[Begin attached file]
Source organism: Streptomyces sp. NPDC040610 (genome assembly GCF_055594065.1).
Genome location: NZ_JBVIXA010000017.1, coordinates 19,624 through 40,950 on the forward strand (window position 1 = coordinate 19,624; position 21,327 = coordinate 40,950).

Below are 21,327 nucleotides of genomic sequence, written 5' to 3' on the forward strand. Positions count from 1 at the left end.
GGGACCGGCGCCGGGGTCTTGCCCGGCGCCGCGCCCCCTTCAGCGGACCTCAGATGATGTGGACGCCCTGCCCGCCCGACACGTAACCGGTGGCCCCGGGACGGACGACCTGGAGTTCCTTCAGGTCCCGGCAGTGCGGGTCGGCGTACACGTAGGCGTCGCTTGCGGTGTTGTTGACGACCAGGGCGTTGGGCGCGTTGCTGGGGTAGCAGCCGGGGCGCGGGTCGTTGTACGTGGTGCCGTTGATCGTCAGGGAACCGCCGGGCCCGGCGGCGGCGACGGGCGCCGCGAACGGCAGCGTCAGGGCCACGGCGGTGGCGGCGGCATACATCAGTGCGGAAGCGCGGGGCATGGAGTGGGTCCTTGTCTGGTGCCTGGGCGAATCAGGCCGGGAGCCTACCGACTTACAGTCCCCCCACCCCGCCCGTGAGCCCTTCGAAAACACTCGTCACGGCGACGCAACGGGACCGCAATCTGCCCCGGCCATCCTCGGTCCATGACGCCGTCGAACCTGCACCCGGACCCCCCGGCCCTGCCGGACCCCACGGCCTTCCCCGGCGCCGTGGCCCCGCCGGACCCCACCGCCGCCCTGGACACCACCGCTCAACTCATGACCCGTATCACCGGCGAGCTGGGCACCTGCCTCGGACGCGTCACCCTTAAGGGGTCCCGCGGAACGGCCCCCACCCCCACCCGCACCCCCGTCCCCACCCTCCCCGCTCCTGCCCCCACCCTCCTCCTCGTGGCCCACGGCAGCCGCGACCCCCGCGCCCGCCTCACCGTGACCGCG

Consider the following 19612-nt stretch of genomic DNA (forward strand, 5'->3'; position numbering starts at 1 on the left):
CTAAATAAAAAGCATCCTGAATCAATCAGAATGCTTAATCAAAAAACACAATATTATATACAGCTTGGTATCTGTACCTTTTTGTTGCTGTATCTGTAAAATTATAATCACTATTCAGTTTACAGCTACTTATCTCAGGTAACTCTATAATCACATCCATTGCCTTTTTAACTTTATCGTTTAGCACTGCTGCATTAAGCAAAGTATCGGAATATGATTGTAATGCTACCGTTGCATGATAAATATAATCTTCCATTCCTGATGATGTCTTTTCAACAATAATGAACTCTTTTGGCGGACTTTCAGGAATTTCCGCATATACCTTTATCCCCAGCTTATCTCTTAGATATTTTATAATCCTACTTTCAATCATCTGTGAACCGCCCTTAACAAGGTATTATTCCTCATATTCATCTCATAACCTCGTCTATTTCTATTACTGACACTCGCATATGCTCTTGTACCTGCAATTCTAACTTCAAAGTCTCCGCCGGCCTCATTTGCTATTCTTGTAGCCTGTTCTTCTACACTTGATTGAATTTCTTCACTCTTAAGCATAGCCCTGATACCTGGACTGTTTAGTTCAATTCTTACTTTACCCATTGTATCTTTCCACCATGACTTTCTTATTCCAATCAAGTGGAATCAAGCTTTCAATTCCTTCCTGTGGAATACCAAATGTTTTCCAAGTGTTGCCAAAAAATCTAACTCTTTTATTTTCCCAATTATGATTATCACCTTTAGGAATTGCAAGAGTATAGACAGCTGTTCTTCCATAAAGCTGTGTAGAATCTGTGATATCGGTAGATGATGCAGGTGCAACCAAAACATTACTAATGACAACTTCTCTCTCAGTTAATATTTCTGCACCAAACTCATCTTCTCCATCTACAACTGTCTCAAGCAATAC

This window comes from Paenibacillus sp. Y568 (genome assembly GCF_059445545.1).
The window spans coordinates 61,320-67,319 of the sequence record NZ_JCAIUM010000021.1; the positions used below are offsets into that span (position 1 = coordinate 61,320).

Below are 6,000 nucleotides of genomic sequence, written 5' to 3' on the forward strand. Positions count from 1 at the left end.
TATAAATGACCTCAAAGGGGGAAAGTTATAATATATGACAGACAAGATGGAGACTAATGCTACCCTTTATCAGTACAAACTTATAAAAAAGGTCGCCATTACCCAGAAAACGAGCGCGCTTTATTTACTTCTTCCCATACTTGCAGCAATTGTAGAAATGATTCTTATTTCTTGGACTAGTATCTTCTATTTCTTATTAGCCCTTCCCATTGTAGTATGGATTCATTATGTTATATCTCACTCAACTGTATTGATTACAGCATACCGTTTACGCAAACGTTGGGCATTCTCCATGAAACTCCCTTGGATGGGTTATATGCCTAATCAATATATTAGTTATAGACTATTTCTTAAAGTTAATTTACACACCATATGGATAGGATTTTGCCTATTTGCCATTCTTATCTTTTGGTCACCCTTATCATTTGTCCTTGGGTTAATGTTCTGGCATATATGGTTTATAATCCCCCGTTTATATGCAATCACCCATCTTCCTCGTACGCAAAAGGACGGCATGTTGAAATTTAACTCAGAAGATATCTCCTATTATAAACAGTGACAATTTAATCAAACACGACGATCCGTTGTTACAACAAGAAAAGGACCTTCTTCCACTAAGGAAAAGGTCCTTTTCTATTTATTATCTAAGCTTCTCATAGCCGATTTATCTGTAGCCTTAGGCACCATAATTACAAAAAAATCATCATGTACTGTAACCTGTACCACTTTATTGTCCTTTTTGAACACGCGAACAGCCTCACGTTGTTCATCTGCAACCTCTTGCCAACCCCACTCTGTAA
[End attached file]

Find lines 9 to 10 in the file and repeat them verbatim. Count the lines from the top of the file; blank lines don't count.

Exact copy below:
Below are 6,000 nucleotides of genomic sequence, written 5' to 3' on the forward strand. Positions count from 1 at the left end.
TATAAATGACCTCAAAGGGGGAAAGTTATAATATATGACAGACAAGATGGAGACTAATGCTACCCTTTATCAGTACAAACTTATAAAAAAGGTCGCCATTACCCAGAAAACGAGCGCGCTTTATTTACTTCTTCCCATACTTGCAGCAATTGTAGAAATGATTCTTATTTCTTGGACTAGTATCTTCTATTTCTTATTAGCCCTTCCCATTGTAGTATGGATTCATTATGTTATATCTCACTCAACTGTATTGATTACAGCATACCGTTTACGCAAACGTTGGGCATTCTCCATGAAACTCCCTTGGATGGGTTATATGCCTAATCAATATATTAGTTATAGACTATTTCTTAAAGTTAATTTACACACCATATGGATAGGATTTTGCCTATTTGCCATTCTTATCTTTTGGTCACCCTTATCATTTGTCCTTGGGTTAATGTTCTGGCATATATGGTTTATAATCCCCCGTTTATATGCAATCACCCATCTTCCTCGTACGCAAAAGGACGGCATGTTGAAATTTAACTCAGAAGATATCTCCTATTATAAACAGTGACAATTTAATCAAACACGACGATCCGTTGTTACAACAAGAAAAGGACCTTCTTCCACTAAGGAAAAGGTCCTTTTCTATTTATTATCTAAGCTTCTCATAGCCGATTTATCTGTAGCCTTAGGCACCATAATTACAAAAAAATCATCATGTACTGTAACCTGTACCACTTTATTGTCCTTTTTGAACACGCGAACAGCCTCACGTTGTTCATCTGCAACCTCTTGCCAACCCCACTCTGTAA